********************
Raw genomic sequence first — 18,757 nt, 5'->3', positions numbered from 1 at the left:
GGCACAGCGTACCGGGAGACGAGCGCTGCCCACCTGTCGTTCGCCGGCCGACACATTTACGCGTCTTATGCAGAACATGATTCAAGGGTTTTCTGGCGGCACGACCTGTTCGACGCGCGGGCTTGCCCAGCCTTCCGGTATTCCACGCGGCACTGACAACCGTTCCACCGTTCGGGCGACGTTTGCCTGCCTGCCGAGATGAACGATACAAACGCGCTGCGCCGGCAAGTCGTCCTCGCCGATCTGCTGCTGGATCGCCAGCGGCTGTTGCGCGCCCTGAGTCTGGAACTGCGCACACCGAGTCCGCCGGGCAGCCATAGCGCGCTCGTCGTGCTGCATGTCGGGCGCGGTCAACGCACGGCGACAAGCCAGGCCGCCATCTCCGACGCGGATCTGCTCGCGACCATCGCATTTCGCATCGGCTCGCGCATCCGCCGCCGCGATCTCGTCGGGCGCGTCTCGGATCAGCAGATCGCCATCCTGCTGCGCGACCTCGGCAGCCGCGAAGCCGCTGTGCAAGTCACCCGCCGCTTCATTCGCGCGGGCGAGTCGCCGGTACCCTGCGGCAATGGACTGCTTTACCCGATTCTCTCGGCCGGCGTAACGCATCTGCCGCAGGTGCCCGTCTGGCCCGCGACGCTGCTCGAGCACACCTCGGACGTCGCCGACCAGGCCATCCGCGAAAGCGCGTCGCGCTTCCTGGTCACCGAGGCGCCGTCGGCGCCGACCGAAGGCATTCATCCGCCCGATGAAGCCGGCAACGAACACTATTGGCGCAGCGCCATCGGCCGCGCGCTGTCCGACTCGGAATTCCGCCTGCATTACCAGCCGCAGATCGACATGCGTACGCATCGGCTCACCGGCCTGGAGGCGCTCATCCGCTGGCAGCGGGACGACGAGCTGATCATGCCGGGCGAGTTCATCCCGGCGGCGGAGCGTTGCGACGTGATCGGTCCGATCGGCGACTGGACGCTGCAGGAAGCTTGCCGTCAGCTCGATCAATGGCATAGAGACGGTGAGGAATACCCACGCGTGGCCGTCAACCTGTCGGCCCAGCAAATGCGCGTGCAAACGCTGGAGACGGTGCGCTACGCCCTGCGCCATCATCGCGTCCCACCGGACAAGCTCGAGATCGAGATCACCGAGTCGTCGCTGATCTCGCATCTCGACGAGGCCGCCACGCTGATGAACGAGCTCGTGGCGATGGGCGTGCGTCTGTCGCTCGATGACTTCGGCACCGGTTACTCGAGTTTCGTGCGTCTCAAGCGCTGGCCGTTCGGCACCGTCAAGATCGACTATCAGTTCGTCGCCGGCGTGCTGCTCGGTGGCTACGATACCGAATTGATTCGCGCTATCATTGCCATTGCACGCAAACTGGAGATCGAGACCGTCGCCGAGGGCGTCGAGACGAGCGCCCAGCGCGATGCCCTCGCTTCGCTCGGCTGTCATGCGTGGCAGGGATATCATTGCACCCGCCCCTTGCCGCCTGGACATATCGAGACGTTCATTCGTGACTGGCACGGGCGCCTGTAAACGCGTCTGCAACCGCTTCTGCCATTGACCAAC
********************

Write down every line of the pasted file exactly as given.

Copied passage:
Raw genomic sequence first — 18,757 nt, 5'->3', positions numbered from 1 at the left:
GGCACAGCGTACCGGGAGACGAGCGCTGCCCACCTGTCGTTCGCCGGCCGACACATTTACGCGTCTTATGCAGAACATGATTCAAGGGTTTTCTGGCGGCACGACCTGTTCGACGCGCGGGCTTGCCCAGCCTTCCGGTATTCCACGCGGCACTGACAACCGTTCCACCGTTCGGGCGACGTTTGCCTGCCTGCCGAGATGAACGATACAAACGCGCTGCGCCGGCAAGTCGTCCTCGCCGATCTGCTGCTGGATCGCCAGCGGCTGTTGCGCGCCCTGAGTCTGGAACTGCGCACACCGAGTCCGCCGGGCAGCCATAGCGCGCTCGTCGTGCTGCATGTCGGGCGCGGTCAACGCACGGCGACAAGCCAGGCCGCCATCTCCGACGCGGATCTGCTCGCGACCATCGCATTTCGCATCGGCTCGCGCATCCGCCGCCGCGATCTCGTCGGGCGCGTCTCGGATCAGCAGATCGCCATCCTGCTGCGCGACCTCGGCAGCCGCGAAGCCGCTGTGCAAGTCACCCGCCGCTTCATTCGCGCGGGCGAGTCGCCGGTACCCTGCGGCAATGGACTGCTTTACCCGATTCTCTCGGCCGGCGTAACGCATCTGCCGCAGGTGCCCGTCTGGCCCGCGACGCTGCTCGAGCACACCTCGGACGTCGCCGACCAGGCCATCCGCGAAAGCGCGTCGCGCTTCCTGGTCACCGAGGCGCCGTCGGCGCCGACCGAAGGCATTCATCCGCCCGATGAAGCCGGCAACGAACACTATTGGCGCAGCGCCATCGGCCGCGCGCTGTCCGACTCGGAATTCCGCCTGCATTACCAGCCGCAGATCGACATGCGTACGCATCGGCTCACCGGCCTGGAGGCGCTCATCCGCTGGCAGCGGGACGACGAGCTGATCATGCCGGGCGAGTTCATCCCGGCGGCGGAGCGTTGCGACGTGATCGGTCCGATCGGCGACTGGACGCTGCAGGAAGCTTGCCGTCAGCTCGATCAATGGCATAGAGACGGTGAGGAATACCCACGCGTGGCCGTCAACCTGTCGGCCCAGCAAATGCGCGTGCAAACGCTGGAGACGGTGCGCTACGCCCTGCGCCATCATCGCGTCCCACCGGACAAGCTCGAGATCGAGATCACCGAGTCGTCGCTGATCTCGCATCTCGACGAGGCCGCCACGCTGATGAACGAGCTCGTGGCGATGGGCGTGCGTCTGTCGCTCGATGACTTCGGCACCGGTTACTCGAGTTTCGTGCGTCTCAAGCGCTGGCCGTTCGGCACCGTCAAGATCGACTATCAGTTCGTCGCCGGCGTGCTGCTCGGTGGCTACGATACCGAATTGATTCGCGCTATCATTGCCATTGCACGCAAACTGGAGATCGAGACCGTCGCCGAGGGCGTCGAGACGAGCGCCCAGCGCGATGCCCTCGCTTCGCTCGGCTGTCATGCGTGGCAGGGATATCATTGCACCCGCCCCTTGCCGCCTGGACATATCGAGACGTTCATTCGTGACTGGCACGGGCGCCTGTAAACGCGTCTGCAACCGCTTCTGCCATTGACCAAC